Nurses' role in the acute management of patients with non-ST-segment elevation acute coronary syndromes: an integrative review.
Tierney S., Cook G., Mamas M., Fath-Ordoubadi F., Iles-Smith H., Deaton C.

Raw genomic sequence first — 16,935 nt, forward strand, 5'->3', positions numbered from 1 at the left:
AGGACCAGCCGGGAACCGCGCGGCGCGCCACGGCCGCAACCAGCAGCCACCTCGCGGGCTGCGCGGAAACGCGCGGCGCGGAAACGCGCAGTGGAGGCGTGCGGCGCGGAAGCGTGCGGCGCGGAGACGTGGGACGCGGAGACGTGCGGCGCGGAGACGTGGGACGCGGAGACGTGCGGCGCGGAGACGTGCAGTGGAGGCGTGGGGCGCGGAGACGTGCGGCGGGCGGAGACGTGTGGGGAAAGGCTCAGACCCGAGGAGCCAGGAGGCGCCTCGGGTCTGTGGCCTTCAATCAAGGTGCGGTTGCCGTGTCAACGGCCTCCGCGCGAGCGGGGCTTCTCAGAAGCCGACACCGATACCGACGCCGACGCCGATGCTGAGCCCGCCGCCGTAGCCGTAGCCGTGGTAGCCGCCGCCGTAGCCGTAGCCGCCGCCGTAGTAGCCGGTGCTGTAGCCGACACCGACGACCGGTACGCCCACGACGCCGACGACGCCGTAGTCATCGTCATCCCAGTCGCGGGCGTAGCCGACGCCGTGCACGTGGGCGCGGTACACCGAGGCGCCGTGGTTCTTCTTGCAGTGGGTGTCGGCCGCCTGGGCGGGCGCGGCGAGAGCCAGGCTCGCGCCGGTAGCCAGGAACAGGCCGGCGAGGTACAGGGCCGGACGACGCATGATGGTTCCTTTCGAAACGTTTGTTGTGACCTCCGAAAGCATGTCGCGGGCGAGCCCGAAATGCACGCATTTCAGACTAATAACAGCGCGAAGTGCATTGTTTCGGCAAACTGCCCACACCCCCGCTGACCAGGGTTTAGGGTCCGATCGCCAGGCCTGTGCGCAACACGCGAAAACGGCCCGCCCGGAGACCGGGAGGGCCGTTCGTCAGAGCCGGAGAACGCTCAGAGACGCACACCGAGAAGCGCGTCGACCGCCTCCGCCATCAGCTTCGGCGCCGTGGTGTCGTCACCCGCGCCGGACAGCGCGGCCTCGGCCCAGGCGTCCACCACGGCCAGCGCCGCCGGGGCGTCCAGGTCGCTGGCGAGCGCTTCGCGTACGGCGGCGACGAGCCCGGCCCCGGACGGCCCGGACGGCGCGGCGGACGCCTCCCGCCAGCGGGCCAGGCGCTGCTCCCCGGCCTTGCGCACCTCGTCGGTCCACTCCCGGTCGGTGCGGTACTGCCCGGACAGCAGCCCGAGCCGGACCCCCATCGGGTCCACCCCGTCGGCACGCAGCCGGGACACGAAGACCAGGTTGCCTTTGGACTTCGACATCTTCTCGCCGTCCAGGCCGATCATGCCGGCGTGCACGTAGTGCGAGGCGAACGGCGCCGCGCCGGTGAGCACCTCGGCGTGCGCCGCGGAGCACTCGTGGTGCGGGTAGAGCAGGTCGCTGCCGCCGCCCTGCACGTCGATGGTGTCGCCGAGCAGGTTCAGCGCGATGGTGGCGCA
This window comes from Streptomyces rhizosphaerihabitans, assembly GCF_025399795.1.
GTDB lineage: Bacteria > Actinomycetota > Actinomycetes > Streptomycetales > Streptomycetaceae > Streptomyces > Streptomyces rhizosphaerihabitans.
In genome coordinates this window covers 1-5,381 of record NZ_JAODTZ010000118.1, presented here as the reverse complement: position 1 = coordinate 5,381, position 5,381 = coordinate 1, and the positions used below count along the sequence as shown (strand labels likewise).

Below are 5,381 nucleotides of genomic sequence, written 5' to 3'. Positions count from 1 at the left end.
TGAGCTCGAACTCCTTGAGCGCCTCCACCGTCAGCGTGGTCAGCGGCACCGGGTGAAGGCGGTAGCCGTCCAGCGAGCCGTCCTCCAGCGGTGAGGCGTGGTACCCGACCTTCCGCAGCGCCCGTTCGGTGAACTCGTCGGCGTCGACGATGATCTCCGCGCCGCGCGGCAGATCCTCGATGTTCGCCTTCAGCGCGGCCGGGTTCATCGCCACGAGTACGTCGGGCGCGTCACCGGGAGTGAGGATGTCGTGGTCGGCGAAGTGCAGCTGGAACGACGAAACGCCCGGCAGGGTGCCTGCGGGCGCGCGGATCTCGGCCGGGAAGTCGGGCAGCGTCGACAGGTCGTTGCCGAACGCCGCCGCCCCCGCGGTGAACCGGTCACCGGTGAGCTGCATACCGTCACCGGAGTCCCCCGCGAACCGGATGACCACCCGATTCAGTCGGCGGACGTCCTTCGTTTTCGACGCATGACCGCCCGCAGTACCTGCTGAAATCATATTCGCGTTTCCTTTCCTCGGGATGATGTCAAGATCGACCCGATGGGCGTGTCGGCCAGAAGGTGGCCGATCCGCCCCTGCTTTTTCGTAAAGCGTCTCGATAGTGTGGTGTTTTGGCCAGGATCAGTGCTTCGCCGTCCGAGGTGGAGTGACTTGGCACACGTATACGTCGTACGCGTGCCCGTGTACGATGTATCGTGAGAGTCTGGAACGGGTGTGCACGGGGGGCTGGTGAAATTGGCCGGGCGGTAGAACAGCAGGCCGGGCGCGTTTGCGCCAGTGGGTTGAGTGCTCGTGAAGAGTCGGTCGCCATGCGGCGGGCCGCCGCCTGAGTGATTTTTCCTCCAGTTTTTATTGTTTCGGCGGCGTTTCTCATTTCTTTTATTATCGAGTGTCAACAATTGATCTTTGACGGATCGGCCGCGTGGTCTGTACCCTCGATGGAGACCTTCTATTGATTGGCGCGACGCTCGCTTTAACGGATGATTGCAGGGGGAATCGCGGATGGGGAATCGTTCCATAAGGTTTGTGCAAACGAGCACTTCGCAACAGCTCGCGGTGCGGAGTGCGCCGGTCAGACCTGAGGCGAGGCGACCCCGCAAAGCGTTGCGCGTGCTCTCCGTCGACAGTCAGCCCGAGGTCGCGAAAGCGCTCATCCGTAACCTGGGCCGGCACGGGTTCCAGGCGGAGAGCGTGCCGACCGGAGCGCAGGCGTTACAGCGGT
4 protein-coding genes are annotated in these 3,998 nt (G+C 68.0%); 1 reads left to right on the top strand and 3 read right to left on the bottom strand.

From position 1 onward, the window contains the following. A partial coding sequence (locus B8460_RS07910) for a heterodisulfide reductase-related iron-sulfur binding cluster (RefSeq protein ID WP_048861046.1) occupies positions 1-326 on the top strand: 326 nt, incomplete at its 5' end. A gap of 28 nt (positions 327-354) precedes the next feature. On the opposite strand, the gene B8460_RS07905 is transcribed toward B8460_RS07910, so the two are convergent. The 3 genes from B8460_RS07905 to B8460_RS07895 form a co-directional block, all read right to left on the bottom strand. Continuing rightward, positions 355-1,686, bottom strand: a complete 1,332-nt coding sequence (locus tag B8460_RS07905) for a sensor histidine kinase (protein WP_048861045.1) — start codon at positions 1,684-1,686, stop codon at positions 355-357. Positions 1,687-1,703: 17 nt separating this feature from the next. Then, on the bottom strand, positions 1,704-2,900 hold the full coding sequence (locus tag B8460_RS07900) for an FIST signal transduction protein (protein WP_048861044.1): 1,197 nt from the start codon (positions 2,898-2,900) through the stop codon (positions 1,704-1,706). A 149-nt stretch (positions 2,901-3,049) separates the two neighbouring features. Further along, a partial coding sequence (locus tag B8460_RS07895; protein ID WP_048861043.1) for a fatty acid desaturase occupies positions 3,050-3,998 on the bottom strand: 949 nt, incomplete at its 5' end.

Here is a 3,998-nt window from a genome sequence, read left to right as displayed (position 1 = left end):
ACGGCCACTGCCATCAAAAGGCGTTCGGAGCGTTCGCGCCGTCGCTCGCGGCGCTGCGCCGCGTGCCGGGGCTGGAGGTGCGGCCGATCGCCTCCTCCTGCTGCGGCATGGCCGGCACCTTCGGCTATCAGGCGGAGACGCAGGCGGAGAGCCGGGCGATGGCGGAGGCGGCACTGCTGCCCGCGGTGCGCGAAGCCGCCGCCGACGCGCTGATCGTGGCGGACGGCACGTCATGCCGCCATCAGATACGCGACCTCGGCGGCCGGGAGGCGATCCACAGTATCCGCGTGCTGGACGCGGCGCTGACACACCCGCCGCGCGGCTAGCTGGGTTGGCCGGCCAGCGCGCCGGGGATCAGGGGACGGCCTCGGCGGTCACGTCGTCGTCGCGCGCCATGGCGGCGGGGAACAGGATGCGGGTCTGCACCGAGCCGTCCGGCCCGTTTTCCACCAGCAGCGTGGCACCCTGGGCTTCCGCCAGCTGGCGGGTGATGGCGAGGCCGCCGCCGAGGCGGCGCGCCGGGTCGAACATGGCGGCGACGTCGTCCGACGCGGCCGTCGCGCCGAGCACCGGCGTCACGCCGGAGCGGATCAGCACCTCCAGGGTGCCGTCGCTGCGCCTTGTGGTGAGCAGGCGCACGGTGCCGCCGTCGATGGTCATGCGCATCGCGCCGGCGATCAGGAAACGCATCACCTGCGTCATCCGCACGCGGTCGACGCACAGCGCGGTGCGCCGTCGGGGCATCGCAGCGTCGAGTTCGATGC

BACKGROUND: People with non-ST-segment acute coronary syndrome (NSTACS) need to receive appropriate evidence-based therapies to optimise outcomes. Nurses could play an integral part in ensuring appropriate care. AIMS: An integrative literature review was prepared to evaluate the role nurses undertake during the acute phase in identifying, risk stratifying and managing patients with NSTACS. It also aimed to assess what role they might play in guideline adherence for this patient group. METHODS: Papers published between January 1990 and November 2011 were considered for inclusion. They were identified through four electronic databases. Articles were evaluated and data extracted by two reviewers. RESULTS: From 38 papers read in full, 10 were eligible for inclusion. One reported on a randomised controlled trial, four on qualitative projects and the rest on postal questionnaires or case-note data. Reviewed literature suggested that nurses in the acute setting perform five different roles in the care of people with NSTACS: educator, comforter, risk rater, data conduit and decision maker. Little research was found that addressed nurses' role in guideline adherence. CONCLUSION: Just as nurse-led or nurse-initiated thrombolysis improved care for ST-segment elevation, there is the potential for nurses to improve acute, evidence-based treatment for patients with NSTACS, especially those at higher risk. Nurses' roles in acute coronary syndrome (ACS) should include objective global risk assessment to guide early treatment decisions and incorporate the varied and rich activities identified in studies presented in the review.